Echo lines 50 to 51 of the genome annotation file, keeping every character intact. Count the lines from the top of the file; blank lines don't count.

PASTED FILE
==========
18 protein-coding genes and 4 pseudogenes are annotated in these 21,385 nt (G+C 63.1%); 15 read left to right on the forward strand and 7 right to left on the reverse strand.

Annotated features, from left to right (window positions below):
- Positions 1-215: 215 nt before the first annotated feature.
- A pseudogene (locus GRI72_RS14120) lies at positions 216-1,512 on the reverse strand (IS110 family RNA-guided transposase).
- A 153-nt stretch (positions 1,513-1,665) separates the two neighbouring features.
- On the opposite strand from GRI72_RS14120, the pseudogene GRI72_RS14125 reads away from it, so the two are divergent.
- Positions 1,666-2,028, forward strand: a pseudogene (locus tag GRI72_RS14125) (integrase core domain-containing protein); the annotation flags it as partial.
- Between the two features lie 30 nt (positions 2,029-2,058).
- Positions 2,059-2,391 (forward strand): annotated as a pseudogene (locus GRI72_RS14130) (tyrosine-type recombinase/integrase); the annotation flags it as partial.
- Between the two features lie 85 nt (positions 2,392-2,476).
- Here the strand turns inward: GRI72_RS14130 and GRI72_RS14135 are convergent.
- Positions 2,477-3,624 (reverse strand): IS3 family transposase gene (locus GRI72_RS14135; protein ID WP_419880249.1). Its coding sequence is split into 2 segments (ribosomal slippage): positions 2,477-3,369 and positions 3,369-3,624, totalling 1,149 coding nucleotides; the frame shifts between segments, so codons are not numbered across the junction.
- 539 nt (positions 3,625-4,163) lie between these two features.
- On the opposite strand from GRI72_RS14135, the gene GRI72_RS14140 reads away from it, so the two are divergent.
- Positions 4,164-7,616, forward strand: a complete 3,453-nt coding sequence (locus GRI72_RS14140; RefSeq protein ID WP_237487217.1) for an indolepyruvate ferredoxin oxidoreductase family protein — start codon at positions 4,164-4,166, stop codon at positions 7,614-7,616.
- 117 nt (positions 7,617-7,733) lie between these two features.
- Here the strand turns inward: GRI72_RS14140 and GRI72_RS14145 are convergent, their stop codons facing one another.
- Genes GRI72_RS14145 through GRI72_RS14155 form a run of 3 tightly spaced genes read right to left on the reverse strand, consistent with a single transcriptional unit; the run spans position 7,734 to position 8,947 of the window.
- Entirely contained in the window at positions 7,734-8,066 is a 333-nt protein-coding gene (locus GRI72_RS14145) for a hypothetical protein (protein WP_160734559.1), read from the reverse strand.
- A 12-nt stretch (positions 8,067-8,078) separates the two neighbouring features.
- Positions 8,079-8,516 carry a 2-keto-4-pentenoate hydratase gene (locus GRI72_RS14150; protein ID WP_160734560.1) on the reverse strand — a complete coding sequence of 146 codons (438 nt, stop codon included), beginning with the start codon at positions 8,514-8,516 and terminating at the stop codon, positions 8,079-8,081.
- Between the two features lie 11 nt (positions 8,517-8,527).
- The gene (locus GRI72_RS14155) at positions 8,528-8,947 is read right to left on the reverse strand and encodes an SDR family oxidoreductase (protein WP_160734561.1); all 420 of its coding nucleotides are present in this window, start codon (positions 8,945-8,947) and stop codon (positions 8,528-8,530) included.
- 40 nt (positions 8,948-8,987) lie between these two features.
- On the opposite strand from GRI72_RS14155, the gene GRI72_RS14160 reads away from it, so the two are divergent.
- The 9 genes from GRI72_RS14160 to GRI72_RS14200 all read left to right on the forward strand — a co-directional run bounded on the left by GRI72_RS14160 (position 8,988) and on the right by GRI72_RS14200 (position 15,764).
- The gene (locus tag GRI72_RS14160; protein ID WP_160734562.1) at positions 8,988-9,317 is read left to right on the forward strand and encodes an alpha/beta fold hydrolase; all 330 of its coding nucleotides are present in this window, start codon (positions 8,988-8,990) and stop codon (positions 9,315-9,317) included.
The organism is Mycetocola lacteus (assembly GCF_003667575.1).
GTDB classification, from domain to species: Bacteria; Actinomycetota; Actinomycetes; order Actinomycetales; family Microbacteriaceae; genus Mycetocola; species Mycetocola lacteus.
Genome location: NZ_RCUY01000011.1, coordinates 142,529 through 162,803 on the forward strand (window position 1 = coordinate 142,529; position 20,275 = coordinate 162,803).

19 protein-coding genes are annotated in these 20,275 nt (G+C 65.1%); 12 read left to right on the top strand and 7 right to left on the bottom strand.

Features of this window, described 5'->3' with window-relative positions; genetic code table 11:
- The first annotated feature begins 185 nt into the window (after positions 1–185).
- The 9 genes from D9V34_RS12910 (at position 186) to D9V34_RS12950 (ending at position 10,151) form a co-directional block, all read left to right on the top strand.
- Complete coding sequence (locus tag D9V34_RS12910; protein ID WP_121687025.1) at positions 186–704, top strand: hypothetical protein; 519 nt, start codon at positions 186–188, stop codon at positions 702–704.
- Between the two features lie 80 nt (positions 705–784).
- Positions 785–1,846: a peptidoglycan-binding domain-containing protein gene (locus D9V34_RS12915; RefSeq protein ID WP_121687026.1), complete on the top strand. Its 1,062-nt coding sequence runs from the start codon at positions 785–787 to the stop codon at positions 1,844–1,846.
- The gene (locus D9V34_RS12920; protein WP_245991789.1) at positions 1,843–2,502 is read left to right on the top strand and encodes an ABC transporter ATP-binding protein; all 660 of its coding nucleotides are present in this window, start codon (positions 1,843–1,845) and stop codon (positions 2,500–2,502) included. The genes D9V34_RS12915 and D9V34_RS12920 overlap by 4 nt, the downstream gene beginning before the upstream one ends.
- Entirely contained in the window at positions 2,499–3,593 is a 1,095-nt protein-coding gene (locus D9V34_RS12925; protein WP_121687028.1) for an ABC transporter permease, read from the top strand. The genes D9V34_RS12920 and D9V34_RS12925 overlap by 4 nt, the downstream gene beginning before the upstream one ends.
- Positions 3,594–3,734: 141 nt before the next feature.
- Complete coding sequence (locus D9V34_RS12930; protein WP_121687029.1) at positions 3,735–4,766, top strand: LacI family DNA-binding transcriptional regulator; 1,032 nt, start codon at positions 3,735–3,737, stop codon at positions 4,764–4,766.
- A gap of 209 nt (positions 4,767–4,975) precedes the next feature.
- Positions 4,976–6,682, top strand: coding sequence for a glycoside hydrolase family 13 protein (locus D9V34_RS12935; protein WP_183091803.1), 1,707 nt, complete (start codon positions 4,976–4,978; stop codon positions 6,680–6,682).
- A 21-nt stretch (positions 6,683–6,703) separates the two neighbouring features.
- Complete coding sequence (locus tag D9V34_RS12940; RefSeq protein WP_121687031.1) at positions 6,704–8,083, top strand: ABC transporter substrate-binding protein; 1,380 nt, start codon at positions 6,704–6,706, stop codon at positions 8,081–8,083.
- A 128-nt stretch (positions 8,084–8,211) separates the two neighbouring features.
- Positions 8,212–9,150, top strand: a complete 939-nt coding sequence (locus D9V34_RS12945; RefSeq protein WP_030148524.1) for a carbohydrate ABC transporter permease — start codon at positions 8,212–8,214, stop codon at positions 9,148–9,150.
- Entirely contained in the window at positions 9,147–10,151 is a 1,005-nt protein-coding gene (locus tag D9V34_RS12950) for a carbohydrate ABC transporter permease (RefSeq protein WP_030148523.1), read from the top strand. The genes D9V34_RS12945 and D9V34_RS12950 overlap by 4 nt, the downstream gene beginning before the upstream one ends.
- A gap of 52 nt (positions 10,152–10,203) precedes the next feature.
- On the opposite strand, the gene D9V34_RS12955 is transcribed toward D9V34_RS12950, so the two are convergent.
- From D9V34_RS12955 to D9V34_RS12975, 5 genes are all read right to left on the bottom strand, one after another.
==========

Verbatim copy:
- On the opposite strand, the gene D9V34_RS12955 is transcribed toward D9V34_RS12950, so the two are convergent.
- From D9V34_RS12955 to D9V34_RS12975, 5 genes are all read right to left on the bottom strand, one after another.